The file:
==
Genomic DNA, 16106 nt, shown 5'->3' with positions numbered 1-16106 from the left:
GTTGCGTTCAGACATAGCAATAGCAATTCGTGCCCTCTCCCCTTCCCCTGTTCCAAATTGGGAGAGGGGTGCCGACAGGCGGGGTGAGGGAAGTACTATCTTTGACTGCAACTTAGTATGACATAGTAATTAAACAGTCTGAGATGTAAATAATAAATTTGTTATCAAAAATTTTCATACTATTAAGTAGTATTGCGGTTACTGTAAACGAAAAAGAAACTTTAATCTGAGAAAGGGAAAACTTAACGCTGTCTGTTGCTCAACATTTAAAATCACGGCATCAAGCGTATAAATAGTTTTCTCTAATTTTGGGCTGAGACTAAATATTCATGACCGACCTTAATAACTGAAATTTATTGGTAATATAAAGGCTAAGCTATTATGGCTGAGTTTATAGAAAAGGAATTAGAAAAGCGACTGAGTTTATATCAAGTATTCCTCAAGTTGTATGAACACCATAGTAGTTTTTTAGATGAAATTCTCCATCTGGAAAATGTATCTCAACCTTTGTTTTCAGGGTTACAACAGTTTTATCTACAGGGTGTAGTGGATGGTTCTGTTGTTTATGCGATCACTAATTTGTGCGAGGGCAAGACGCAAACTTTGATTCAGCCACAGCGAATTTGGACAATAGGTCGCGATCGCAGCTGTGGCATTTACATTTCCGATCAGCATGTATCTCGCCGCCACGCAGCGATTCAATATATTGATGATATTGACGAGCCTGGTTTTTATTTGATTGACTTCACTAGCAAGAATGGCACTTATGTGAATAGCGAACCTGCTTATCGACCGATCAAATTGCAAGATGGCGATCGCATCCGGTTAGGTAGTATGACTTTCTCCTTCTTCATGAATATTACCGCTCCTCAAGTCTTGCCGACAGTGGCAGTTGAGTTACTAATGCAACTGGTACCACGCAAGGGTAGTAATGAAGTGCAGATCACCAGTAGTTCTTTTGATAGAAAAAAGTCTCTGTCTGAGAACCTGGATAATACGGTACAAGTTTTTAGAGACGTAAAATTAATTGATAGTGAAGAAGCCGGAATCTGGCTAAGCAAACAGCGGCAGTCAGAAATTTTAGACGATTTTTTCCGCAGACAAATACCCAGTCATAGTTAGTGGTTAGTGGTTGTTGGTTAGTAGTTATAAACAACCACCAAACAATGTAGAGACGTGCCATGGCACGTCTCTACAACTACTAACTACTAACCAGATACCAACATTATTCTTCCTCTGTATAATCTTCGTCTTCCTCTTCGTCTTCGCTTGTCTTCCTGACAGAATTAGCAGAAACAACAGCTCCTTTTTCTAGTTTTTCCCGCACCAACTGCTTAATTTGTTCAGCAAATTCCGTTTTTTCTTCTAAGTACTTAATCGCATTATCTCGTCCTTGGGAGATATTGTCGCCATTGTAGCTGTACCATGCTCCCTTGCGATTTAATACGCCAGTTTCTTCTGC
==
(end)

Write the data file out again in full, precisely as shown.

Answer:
Genomic DNA, 16106 nt, shown 5'->3' with positions numbered 1-16106 from the left:
GTTGCGTTCAGACATAGCAATAGCAATTCGTGCCCTCTCCCCTTCCCCTGTTCCAAATTGGGAGAGGGGTGCCGACAGGCGGGGTGAGGGAAGTACTATCTTTGACTGCAACTTAGTATGACATAGTAATTAAACAGTCTGAGATGTAAATAATAAATTTGTTATCAAAAATTTTCATACTATTAAGTAGTATTGCGGTTACTGTAAACGAAAAAGAAACTTTAATCTGAGAAAGGGAAAACTTAACGCTGTCTGTTGCTCAACATTTAAAATCACGGCATCAAGCGTATAAATAGTTTTCTCTAATTTTGGGCTGAGACTAAATATTCATGACCGACCTTAATAACTGAAATTTATTGGTAATATAAAGGCTAAGCTATTATGGCTGAGTTTATAGAAAAGGAATTAGAAAAGCGACTGAGTTTATATCAAGTATTCCTCAAGTTGTATGAACACCATAGTAGTTTTTTAGATGAAATTCTCCATCTGGAAAATGTATCTCAACCTTTGTTTTCAGGGTTACAACAGTTTTATCTACAGGGTGTAGTGGATGGTTCTGTTGTTTATGCGATCACTAATTTGTGCGAGGGCAAGACGCAAACTTTGATTCAGCCACAGCGAATTTGGACAATAGGTCGCGATCGCAGCTGTGGCATTTACATTTCCGATCAGCATGTATCTCGCCGCCACGCAGCGATTCAATATATTGATGATATTGACGAGCCTGGTTTTTATTTGATTGACTTCACTAGCAAGAATGGCACTTATGTGAATAGCGAACCTGCTTATCGACCGATCAAATTGCAAGATGGCGATCGCATCCGGTTAGGTAGTATGACTTTCTCCTTCTTCATGAATATTACCGCTCCTCAAGTCTTGCCGACAGTGGCAGTTGAGTTACTAATGCAACTGGTACCACGCAAGGGTAGTAATGAAGTGCAGATCACCAGTAGTTCTTTTGATAGAAAAAAGTCTCTGTCTGAGAACCTGGATAATACGGTACAAGTTTTTAGAGACGTAAAATTAATTGATAGTGAAGAAGCCGGAATCTGGCTAAGCAAACAGCGGCAGTCAGAAATTTTAGACGATTTTTTCCGCAGACAAATACCCAGTCATAGTTAGTGGTTAGTGGTTGTTGGTTAGTAGTTATAAACAACCACCAAACAATGTAGAGACGTGCCATGGCACGTCTCTACAACTACTAACTACTAACCAGATACCAACATTATTCTTCCTCTGTATAATCTTCGTCTTCCTCTTCGTCTTCGCTTGTCTTCCTGACAGAATTAGCAGAAACAACAGCTCCTTTTTCTAGTTTTTCCCGCACCAACTGCTTAATTTGTTCAGCAAATTCCGTTTTTTCTTCTAAGTACTTAATCGCATTATCTCGTCCTTGGGAGATATTGTCGCCATTGTAGCTGTACCATGCTCCCTTGCGATTTAATACGCCAGTTTCTTCTGC